Of course we missed out on some major profits since the Japanese equity market was taking a nosedive. Undoubtedly, our strategy would have been a ‘home run.” Fortunately for me, the convertible arbitrage strategy was still very strong, and I started another hedge fund as a General Partner. Although I was not certain how long the convertible market could continue offering the kinds of returns that I was generating, I tried very hard to develop another strategy that would.

I had been, while trading the Japanese Warrants, looking at the new pairs trading strategy being developed with the help of my joint venture partners. Advanced Portfolio Technologies Ltd. was the purveyors of the statistical data for this new strategy and had most of the new quant arbitrage traders as clients. Sensing an opportunity, I drafted an idea using some of the tools I had at my hands and sent off a letter to an old friend, Izzy Englander, who was the founder of Millennium Partners. Izzy had been, in my and others opinion, the best options broker on the AMEX floor and I had used him to my advantage while at Blyth Eastman Dillon, where at the time I was also the head of the Institutional Options Department. Izzy had been, before Millennium, one of the main partners of Jamie Securities, a hedge fund with many of the same limited partners and structure as Cohen Feit. Izzy answered my letter within a few days and I started at Millennium about a week later.

Whatever could go wrong went wrong. My data provider was not able to provide accurate and timely trade data, and my plan, while at the inception looked well, did not work. After a few weeks of trying to get the data to be accurate and get a better trade plan, we parted ways.

I always thought that I was on a correct path and over the next few years I continued to work on the pairs trading problem. I was very stubborn. 10,000 hours sped bye and then some.

One day I had what I called my “Lost Chord” event. I still remember the first chorus:

                                   Seated one day at the organ,

                                    I was weary and ill at ease.

                                     And my fingers wandered idly

                                     Over the noisy keys;

                                     I know not what I was playing

                                     Or what I was dreaming then,

                                     But I struck one chord of music,

                                     Like the sound of a great Amen,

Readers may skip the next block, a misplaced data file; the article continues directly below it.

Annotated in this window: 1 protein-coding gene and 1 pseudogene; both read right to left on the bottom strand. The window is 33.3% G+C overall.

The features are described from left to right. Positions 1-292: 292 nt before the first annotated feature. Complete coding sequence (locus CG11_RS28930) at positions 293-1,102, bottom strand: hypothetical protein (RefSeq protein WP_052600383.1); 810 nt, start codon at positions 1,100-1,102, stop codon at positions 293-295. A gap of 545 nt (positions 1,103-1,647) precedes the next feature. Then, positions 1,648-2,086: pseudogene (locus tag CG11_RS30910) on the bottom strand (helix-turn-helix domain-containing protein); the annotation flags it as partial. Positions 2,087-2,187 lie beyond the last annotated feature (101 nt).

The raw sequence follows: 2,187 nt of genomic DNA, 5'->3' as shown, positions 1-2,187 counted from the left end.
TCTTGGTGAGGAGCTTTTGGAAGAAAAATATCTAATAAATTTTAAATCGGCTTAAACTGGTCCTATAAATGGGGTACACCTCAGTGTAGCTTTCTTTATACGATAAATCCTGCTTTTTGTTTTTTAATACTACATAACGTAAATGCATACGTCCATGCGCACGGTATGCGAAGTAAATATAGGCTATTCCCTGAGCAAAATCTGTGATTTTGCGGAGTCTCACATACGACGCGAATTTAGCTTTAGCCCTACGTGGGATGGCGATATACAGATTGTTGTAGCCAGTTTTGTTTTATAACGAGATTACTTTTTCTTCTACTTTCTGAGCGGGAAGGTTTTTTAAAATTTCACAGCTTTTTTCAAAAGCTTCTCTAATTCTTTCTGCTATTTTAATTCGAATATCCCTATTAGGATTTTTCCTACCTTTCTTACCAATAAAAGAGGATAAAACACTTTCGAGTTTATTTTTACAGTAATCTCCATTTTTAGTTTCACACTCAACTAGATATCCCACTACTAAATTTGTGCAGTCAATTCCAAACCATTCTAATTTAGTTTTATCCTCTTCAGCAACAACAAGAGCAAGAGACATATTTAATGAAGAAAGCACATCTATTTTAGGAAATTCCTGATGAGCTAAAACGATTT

Like the sound of a great Amen.


I had finally, after all the years and trials, had developed what I now call The Perfect Storm Trading Strategy. Like most traders, I had investigated, analyzed and studied everything publicly available and had come to the conclusion that no public  indicator works for long periods of time. If that were not true, every trader would be successful.  The Perfect Storm Trading Strategy is neither a ‘Nickel’ strategy that earns small positive returns most of the time but occasionally has a dramatic loss, nor a ‘Black Swan’  strategy that generates small losses most of the time but occasionally has a large profit.  It is a strategy that looks at the trading environment in a different way. Small profits  become large profits with very small levels of risk and low capital requirements.

The following chart is an example of a pairs trade between AMP and AXP  which took place on June 28, 2013.

AXP-AMP 3Min June 28,2013

The red line indicates a buy of AMP, the red colored security and/or the sale of the green colored securuty, AXP. The green line is a purchase of AXP, the green security and/or the sale of the green colored security, AMP.  The bias of the trade is indicated by the PerfectStorm indicator on each individual security of the pair.Green is long, red is short. If you are long the security indicated by the vertical line, the trade is over when the PerfectStorm indicator no longer agrees with the overall direction of the pair.

The example is typical of the pairs trading system that has been derived by The Perfect Storm Trading Strategy. Equal dollars on both sides generates small profits in  almost every case.  The strategy is never 100% correct in all the trades it indicates, but the vast majority of trades are profitable. The system reverses at the first sign of weakness in the trend. There are hundreds of pairs that are available for trading within the system.  The Perfect Storm Trading Strategy can be used in a traditional pairs trading strategy or as a stand-alone stock trading strategy. The uses are only limited by the Imagination of the user.  The Perfect Storm Trading Strategy has no relationship and has not shared any indicators with the website PerfectStormTrading. The indicators are currently written for TradeStation in Easy Language and can be migrated to a Complex Event Processor. More information on day trading can be found at